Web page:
Thursday, April 4, 2013

Thursday's Parsha Tidbits - Parshas Shemini

Normally, the Thursday night parsha post on this blog contains a thought said over by R' Frand in his satellite shiur. Unfortunately, Rabbi Frand suffered the loss of a brother over Pesach and he is currently sitting shiva in Baltimore. As such, I have substituted a vort from R' Mansour which can be found at As always, if the p'shat appears to be incorrect, it is a result of my efforts to convey the thought that I found in the sefer or shiur.

This week's Parsha contains the story of the death of Nadav and Avihu. The meforshim present myriad reasons for the passing of these brothers including: (1) They were intoxicated; (2) They brought an extra/unwanted karban; (3) They were unmarried, as well as many other reasons. R' Mansour asked the following question - since this was the very first day after the mishkan was completed and the laws as to intoxication/marriage/extra karbanos had not yet been stated by Hashem, why did Nadav & Avihu merit the death penalty? Furthermore, many of the services were unique to the inauguration of the mishkan and the transgressions could be the result of confusion. Couldn't the sons of Aharon just have received a lesser punishment since they did not know their actions were wrong?

R' Mansour offered numerous answers to the question, but I would like to focus on just one of his reasons. Of course, since the reason begins with a story, it is even more attractive to me. R' Mansour quoted the Maggid of Dubno who told a mashal about a King who asked his people to build a fine palace. The best tradesmen were brought in and a magnificent structure was built. When they were done, the King decided that he wanted to bring glory to the city and honor the residents by having the finest doctor in the land reside in the city. So the King sent messengers to the fine doctor and told him about the new city and how the doctor would be honored and compensated. Of course, the doctor agreed to come.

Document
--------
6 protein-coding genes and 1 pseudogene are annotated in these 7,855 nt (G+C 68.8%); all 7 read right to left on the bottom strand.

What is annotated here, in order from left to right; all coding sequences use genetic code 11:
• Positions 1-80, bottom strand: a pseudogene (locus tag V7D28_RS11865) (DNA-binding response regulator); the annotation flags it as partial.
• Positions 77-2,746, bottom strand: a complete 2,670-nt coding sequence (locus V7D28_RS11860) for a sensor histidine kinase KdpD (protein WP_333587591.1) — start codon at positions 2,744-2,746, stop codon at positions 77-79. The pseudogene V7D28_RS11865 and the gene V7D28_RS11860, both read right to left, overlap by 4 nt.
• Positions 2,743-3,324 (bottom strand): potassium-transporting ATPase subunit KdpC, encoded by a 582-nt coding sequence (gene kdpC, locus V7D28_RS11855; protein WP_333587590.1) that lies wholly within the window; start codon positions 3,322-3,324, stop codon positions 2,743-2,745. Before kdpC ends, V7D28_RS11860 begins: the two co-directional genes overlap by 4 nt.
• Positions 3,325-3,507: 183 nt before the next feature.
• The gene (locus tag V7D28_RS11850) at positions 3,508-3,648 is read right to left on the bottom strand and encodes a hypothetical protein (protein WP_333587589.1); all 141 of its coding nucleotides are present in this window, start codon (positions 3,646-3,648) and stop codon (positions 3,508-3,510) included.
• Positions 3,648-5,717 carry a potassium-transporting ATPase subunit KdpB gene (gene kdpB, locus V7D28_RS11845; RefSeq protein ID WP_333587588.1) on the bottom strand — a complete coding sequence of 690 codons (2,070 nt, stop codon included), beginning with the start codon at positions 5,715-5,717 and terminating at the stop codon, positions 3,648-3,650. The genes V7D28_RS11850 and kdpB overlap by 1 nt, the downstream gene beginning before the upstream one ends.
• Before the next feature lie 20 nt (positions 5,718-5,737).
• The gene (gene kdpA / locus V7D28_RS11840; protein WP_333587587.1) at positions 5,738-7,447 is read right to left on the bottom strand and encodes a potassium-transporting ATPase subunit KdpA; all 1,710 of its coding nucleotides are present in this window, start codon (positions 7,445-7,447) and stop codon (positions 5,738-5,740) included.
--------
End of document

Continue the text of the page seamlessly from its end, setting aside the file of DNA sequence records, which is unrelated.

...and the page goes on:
When the doctor first came to the city, he was feted with a grand parade and he was brought before the public in a royal carriage. Soon after he arrived, the doctor was told about a certain man who was gravely ill. The doctor went to see the sick man and after examining him, the doctor said, "I can cure him". Not long after the man started treatment with the doctor, the man died. The King then approached the doctor and asked, "why did you say you can cure him?" The doctor told the King that the doctor knew that he could not cure the man, but he told everyone that he could heal the man anyway. Why? Because the doctor wanted the people to see that the doctor could not heal everyone.

The doctor was afraid that people would become lazy in taking care of their health because they were sure that they could be healed by the doctor. The people needed to know that they still must exercise and take care of their bodies so that they did not all come to be in poor health. 

R' Mansour explained that the mishkan offered the same possible trap to the Jewish people. Bnei Yisrael could have viewed the mishkan as a structure which would save them from the repercussions of sinning. They could have adopted an attitude that their sins would all be forgiven as long as they could bring a sacrifice in the mishkan. In order to dispel this notion, the people needed to see that even what seemed to them like a small transgression could result in death, notwithstanding that there was a mishkan. 

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